- Increases your resting metabolism, which means you continue to burn more calories even when your workout is over
- Takes the strain off of your joints & tendons and puts the pressure back on the muscles, where it belongs.
- Builds stronger bones and fights against osteoperosis
- Doesn't require you to spend hours at the gym, or on the pavement, trying to burn just a few more calories.
- Builds lean body mass while at the same time melts body fat.
- Has been linked to longer, healthier live spans.
- And most importantly, weight training is BADASS!!!
One thing that is not on this list is heart health. Yes, one still needs cardio workouts to strengthen the heart. However, I'm becoming less and less of a steady state cardio fan and more and more of a high intesity interval training fan.
A few weeks ago, I came across this article by Rachel Cosgrove, in it she describes how training for an Ironman actually made her lose muscle tone, increased her body fat and basically turned her flabby. (Please click through and read her whole article, it's a fascinating, but quick read and she says it so much more effectively than I could!) She started to research this phenomena and found the following statistics and studies:
Learn to Love Intensity, Not Duration
Let's review some of the research:
• December 2006, Canadian researchers reported that just two weeks of interval training boosted women's ability to burn fat during exercise by 36%.
• In January 2007, a six-month study was published showing that adding aerobic exercise had no additional effect on body composition, over diet alone.
• In June of 2007, a twelve-month study was published which had the subjects doing six hours of aerobic exercise per week, training six days a week, for one year. The average weight loss was only three pounds for that one-year period.
• According to a British study, levels of Human Growth Hormone, which assists in building muscle and burning fat, skyrocketed 530% in subjects after just thirty seconds of sprinting as fast as they could on a stationary bike.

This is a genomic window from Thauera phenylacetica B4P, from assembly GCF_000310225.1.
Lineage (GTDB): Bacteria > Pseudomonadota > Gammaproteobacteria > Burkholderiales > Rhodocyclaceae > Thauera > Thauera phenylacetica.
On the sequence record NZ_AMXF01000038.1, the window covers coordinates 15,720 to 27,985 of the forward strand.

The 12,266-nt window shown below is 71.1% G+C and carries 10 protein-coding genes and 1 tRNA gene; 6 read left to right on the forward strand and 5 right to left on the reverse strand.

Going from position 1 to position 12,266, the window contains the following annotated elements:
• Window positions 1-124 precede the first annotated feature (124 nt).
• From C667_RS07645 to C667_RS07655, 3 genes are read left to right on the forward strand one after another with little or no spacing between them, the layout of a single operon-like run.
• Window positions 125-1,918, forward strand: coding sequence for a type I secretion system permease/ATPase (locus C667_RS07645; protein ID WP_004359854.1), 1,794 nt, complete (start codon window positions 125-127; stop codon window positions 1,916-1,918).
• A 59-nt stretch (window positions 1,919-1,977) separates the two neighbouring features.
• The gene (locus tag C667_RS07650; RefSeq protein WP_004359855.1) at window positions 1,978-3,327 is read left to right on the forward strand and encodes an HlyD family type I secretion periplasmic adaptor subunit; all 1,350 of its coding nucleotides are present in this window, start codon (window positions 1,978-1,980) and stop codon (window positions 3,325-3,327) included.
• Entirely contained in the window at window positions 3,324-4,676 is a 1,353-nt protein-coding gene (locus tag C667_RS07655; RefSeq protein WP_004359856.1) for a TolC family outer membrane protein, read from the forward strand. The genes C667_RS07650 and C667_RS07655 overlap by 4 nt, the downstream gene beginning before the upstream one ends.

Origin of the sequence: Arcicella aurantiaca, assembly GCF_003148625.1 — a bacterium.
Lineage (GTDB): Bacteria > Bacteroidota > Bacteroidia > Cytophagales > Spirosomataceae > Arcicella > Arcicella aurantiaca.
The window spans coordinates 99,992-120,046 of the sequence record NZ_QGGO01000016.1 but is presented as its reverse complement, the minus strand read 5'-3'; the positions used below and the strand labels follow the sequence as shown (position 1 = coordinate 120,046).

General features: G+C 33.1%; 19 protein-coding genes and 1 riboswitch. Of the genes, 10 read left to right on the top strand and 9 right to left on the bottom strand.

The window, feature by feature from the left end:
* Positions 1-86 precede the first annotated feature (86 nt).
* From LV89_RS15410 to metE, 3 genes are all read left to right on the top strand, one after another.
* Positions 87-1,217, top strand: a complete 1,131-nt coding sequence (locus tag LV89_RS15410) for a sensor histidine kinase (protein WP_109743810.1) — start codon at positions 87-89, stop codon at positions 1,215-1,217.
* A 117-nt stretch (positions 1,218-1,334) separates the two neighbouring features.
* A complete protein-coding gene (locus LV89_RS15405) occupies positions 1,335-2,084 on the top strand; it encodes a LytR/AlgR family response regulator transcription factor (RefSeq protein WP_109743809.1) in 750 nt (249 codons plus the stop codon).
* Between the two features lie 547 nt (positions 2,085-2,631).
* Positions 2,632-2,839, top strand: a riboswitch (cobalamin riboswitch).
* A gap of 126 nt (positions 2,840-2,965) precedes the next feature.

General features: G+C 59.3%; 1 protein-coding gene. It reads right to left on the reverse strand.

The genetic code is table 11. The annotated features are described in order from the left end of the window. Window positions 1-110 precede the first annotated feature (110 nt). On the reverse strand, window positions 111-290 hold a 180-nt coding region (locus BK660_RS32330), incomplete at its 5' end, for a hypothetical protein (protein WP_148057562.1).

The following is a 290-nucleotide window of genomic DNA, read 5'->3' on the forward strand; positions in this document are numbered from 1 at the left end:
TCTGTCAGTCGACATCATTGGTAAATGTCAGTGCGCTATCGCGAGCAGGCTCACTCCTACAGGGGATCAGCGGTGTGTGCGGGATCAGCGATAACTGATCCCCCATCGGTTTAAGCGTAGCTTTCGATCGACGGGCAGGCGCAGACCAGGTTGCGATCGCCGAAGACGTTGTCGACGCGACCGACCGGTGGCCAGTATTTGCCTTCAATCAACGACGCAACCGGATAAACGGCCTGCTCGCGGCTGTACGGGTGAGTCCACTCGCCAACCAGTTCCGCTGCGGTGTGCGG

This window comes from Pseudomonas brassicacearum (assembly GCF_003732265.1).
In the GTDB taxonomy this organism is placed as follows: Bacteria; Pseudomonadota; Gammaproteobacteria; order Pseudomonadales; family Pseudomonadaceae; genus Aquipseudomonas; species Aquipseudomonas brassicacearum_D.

• Australian fitness researchers had eighteen women perform twenty minutes of interval training on a stationary bike — eight-seconds of sprinting followed by twelve seconds of recovery — throughout the workout, three days a week.
The women lost an average of five-and-a-half pounds over fifteen weeks, without dieting. Similar groups performing forty minutes of moderate cycling, three days a week, actually gained a pound of fat over the same period. Two of the heavier women who did intervals dropped eighteen pounds.
• In a side-by-side comparison, researchers at McMaster University in Ontario measured fitness gains in eight interval exercisers — using twenty to thirty minute cycling workouts that included four to six thirty-second sprints — against eight volunteers who pedaled at a lower intensity for 90 to 120 minutes.
After two weeks, the interval group was every bit as fit as those who worked out three to four times as long.
I'm a convert. I enjoy running and I'm not giving it up completely and I still have every intention of completing a triathlon ~ but I'm no longer looking at it as the fountain of fat loss. These activities are for pure enjoyment ~ the fat loss is going to come from the weight room and intense intervals. Period. So, THIS is why I strength train!